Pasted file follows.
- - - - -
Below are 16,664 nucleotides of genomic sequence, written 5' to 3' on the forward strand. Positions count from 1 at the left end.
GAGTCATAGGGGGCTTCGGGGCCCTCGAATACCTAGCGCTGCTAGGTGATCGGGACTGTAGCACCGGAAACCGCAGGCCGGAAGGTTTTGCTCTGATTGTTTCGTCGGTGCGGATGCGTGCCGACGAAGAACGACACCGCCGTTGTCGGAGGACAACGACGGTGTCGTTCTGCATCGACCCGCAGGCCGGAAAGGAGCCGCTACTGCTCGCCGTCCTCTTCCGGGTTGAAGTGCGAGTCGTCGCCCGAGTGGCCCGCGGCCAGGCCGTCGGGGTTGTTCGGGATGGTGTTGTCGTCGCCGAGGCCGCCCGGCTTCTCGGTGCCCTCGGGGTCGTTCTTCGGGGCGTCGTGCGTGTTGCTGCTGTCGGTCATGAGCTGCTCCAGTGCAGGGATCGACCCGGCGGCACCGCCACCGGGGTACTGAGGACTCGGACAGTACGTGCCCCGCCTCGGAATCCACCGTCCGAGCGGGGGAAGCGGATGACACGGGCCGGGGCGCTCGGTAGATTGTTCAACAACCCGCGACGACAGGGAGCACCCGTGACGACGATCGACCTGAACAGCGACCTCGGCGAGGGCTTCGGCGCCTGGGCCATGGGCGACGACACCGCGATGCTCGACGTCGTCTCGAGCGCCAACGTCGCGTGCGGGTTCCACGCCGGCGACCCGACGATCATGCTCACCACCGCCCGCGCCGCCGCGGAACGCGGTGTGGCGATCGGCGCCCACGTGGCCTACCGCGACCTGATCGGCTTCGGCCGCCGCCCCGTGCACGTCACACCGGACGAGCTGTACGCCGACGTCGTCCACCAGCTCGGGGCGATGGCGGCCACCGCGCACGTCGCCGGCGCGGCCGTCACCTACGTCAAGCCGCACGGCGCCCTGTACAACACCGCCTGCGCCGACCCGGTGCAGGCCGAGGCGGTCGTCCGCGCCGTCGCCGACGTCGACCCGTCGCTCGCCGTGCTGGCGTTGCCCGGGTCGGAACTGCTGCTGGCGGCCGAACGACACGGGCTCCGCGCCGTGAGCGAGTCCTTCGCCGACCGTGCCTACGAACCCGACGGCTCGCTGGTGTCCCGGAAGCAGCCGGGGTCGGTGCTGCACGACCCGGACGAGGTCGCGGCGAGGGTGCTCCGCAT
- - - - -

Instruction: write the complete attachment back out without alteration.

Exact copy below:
Below are 16,664 nucleotides of genomic sequence, written 5' to 3' on the forward strand. Positions count from 1 at the left end.
GAGTCATAGGGGGCTTCGGGGCCCTCGAATACCTAGCGCTGCTAGGTGATCGGGACTGTAGCACCGGAAACCGCAGGCCGGAAGGTTTTGCTCTGATTGTTTCGTCGGTGCGGATGCGTGCCGACGAAGAACGACACCGCCGTTGTCGGAGGACAACGACGGTGTCGTTCTGCATCGACCCGCAGGCCGGAAAGGAGCCGCTACTGCTCGCCGTCCTCTTCCGGGTTGAAGTGCGAGTCGTCGCCCGAGTGGCCCGCGGCCAGGCCGTCGGGGTTGTTCGGGATGGTGTTGTCGTCGCCGAGGCCGCCCGGCTTCTCGGTGCCCTCGGGGTCGTTCTTCGGGGCGTCGTGCGTGTTGCTGCTGTCGGTCATGAGCTGCTCCAGTGCAGGGATCGACCCGGCGGCACCGCCACCGGGGTACTGAGGACTCGGACAGTACGTGCCCCGCCTCGGAATCCACCGTCCGAGCGGGGGAAGCGGATGACACGGGCCGGGGCGCTCGGTAGATTGTTCAACAACCCGCGACGACAGGGAGCACCCGTGACGACGATCGACCTGAACAGCGACCTCGGCGAGGGCTTCGGCGCCTGGGCCATGGGCGACGACACCGCGATGCTCGACGTCGTCTCGAGCGCCAACGTCGCGTGCGGGTTCCACGCCGGCGACCCGACGATCATGCTCACCACCGCCCGCGCCGCCGCGGAACGCGGTGTGGCGATCGGCGCCCACGTGGCCTACCGCGACCTGATCGGCTTCGGCCGCCGCCCCGTGCACGTCACACCGGACGAGCTGTACGCCGACGTCGTCCACCAGCTCGGGGCGATGGCGGCCACCGCGCACGTCGCCGGCGCGGCCGTCACCTACGTCAAGCCGCACGGCGCCCTGTACAACACCGCCTGCGCCGACCCGGTGCAGGCCGAGGCGGTCGTCCGCGCCGTCGCCGACGTCGACCCGTCGCTCGCCGTGCTGGCGTTGCCCGGGTCGGAACTGCTGCTGGCGGCCGAACGACACGGGCTCCGCGCCGTGAGCGAGTCCTTCGCCGACCGTGCCTACGAACCCGACGGCTCGCTGGTGTCCCGGAAGCAGCCGGGGTCGGTGCTGCACGACCCGGACGAGGTCGCGGCGAGGGTGCTCCGCAT